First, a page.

Ariadne auf Naxos

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SYNOPSIS

 

PROLOGUE

The servants of the richest man in Vienna are busy setting the stage for a planned performance in their master's palace. Behind the scenes, the two hired troupes are making their preparations:

One is to perform the first work of a young composer, the opera Ariadne auf Naxos, the other a dance masquerade in the Italian buffo style. Even the mutual jealousy between the members of the two troupes causes emotions to run high.

How much more so when the host, represented by his steward, announces an unexpected and unbelievable change to the program: At his request, the two stage plays are not to be presented to the invited guests one after the other, but simultaneously.

Deeply affected, the composer, who is concerned with the true realization of his artistic world view, wants to withdraw his creation and forgo his first public performance. But the practice-oriented music teacher and, above all, Zerbinetta, who is well versed in all the arts of seduction and knows how to trick the inexperienced young composer in no time at all, bring about a change of heart in him: with an emphatic hymn to the essence of music, the composer bows to reality and the instructions of his patron. The opera Ariadne auf Naxos is thus performed in the desired form, with interludes by an Italian comedy troupe.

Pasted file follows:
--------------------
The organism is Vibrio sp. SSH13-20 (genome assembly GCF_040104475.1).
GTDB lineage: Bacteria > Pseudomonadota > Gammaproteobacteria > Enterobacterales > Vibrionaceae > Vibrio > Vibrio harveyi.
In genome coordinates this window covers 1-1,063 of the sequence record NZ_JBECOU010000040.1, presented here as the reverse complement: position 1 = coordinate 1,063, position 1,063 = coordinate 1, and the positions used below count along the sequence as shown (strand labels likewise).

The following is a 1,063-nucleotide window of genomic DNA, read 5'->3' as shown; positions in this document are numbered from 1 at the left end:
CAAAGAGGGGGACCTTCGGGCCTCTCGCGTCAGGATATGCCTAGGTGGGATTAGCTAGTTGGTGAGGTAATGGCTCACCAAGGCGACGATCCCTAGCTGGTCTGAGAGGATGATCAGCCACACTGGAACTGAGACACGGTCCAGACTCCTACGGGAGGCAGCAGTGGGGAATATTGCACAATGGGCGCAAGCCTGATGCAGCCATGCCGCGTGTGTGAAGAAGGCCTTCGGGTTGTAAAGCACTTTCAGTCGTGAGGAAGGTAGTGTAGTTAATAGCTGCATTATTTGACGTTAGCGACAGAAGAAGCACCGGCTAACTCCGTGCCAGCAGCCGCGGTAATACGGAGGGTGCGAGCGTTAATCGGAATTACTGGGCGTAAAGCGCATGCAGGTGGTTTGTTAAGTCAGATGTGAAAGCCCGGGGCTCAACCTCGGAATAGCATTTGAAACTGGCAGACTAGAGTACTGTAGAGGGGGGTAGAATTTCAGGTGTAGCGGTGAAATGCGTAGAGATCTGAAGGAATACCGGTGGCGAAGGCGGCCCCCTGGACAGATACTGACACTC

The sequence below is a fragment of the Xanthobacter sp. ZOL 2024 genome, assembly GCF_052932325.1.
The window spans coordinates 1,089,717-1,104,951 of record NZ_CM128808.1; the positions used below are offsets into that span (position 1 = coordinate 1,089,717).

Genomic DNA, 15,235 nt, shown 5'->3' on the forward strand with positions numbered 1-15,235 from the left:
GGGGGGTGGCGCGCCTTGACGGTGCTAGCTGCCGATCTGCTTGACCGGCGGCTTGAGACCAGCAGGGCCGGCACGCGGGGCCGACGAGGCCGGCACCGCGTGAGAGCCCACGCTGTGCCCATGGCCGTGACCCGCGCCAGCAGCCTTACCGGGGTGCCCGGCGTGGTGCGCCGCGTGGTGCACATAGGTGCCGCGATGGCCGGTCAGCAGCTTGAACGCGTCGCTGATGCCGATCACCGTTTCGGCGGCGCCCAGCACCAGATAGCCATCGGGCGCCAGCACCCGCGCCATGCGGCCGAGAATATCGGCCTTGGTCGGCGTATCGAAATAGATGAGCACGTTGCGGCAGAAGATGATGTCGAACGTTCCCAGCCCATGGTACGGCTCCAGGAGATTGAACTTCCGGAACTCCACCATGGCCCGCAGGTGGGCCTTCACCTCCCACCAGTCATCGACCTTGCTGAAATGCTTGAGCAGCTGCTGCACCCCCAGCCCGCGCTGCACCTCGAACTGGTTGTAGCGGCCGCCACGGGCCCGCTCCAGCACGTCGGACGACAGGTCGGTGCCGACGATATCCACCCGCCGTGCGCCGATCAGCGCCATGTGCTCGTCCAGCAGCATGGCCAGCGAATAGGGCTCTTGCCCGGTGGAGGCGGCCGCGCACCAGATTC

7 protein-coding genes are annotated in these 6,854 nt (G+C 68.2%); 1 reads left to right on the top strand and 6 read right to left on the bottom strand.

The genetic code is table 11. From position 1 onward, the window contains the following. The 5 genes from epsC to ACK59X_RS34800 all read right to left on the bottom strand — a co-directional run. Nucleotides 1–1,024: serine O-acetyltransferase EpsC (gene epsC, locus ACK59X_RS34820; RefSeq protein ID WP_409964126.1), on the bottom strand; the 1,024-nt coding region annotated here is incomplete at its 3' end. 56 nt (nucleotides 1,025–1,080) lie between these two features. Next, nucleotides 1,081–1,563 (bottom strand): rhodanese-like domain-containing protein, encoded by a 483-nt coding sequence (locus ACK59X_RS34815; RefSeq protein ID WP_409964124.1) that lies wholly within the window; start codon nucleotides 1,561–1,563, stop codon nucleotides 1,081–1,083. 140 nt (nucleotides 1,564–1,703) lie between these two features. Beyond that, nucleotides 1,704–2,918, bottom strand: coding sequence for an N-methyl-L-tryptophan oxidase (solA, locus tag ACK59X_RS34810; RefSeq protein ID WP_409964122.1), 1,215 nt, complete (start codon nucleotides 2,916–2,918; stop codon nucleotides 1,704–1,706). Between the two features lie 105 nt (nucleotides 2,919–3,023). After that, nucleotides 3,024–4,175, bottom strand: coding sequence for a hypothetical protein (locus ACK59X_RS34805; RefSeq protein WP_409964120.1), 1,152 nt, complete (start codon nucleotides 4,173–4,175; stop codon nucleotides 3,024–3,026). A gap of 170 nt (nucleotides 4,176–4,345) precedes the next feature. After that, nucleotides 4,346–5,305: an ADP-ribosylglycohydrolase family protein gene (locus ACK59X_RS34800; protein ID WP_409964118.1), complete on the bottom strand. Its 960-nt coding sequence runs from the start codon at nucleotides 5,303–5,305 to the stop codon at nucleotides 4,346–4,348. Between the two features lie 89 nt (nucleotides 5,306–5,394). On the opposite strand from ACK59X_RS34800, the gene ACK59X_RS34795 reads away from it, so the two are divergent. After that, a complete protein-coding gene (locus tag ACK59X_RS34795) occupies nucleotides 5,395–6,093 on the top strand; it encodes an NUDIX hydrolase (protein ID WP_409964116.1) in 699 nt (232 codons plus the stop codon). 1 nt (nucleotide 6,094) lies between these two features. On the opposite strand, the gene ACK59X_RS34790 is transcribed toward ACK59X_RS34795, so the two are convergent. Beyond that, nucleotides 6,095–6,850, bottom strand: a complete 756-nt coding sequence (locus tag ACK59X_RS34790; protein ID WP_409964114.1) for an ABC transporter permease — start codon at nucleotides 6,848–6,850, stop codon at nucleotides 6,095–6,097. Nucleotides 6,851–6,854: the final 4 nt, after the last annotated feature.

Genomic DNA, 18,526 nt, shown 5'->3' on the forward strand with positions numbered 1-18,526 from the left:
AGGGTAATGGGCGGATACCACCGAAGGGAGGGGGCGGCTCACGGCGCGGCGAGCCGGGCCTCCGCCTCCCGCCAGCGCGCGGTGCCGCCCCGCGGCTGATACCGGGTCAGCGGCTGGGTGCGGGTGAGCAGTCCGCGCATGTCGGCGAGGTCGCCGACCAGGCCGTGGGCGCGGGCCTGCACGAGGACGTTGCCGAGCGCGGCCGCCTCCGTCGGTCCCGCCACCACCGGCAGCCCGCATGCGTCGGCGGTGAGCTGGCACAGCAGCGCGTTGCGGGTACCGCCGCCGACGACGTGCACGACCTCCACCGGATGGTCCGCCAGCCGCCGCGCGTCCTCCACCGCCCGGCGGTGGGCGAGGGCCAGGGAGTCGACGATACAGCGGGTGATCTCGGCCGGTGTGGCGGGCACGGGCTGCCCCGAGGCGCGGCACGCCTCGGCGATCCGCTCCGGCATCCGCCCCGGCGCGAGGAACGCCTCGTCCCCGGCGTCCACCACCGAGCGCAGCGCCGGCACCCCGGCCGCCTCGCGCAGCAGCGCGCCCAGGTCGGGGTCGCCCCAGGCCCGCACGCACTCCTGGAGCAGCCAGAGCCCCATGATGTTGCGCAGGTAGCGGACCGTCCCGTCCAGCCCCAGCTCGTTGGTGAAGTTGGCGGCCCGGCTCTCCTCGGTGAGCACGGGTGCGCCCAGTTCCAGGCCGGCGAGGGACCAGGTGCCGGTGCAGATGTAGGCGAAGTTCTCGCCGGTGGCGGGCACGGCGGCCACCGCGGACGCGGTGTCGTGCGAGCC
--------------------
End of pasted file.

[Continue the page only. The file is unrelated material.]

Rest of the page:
OPERA

Ariadne is waiting to die in front of a cave on the shores of the island of Naxos, having been abandoned by Theseus, her lover.

and so she no longer hears or pays attention to anything around her: not to the three nymphs, not to the comedians who want to cheer her up, not even to Zerbinetta, who in a breakneck aria advises the mourners from her rich experience not to shed a tear for the departed and to be open to a new love.

A radiant youth approaches from afar, Bacchus, the god of eternal renewal. He comes from the arms of the sorceress Circe, with whom he could not find what he was looking for. Ariadne, mistaking him for the messenger of death, goes to meet him and, without immediately realizing it, immediately burns with ecstatic devotion, which is reciprocated by the god. Transformed by the other and as if newly created, Ariadne and Bacchus can conclude the opera as a just-too-mystically united couple.

 

PROLOGUE - 40 MIN

INTERMISSION - 30 MIN

OPERA - 85 MIN

Program and cast

Ein Musiklehrer: Adrian Eröd

Der Komponist: Kate Lindsey

Der Tenor (Bacchus): Michael Spyres

Zerbinetta: Sara Blanch

Die Primadonna (Ariadne): Anna Netrebko

Harlekin: Jusung Gabriel Park

 

Musical direction: Cornelius Meister
Direction: Sven-Eric Bechtolf
Stage: Rolf Glittenberg
Costumes: Marianne Glittenberg
Light: Jürgen Hoffmann

 
Photo gallery
Ariadne auf Naxos
Wiener Staatsoper
© Wiener Staatsoper
Ariadne auf Naxos 2
Wiener Staatsoper
© Wiener Staatsoper

Vienna State Opera

Public Transport
 

Subway lines: U1, U2, U4
Trams: 1, 2, D, J, 62, 65
Buses: 59A
Local Railway: Badner Bahn
Stops: Karlsplatz / Opera

Taxi stands are available nearby.
 

Parking



Parking is only € 6, - for eight hours!

The Wiener Staatsoper and the ÖPARK Kärntner Ring Garage on Mahlerstraße 8, under the “Ringstraßengalerien”, offer the patrons of the Vienna State Opera a new, reduced parking fee. You can park in the Kärntner Ring Garage for up to 8 hours and pay only a flat fee of € 6, -. Just validate your ticket at one of the discount machines inside the Wiener Staatsoper. The normal rate will be charged for parking time greater than 8 hours. The validation machines can be found at the following coat checks: Operngasse, Herbert von Karajan-Platz, and the right and left and balcony galleries.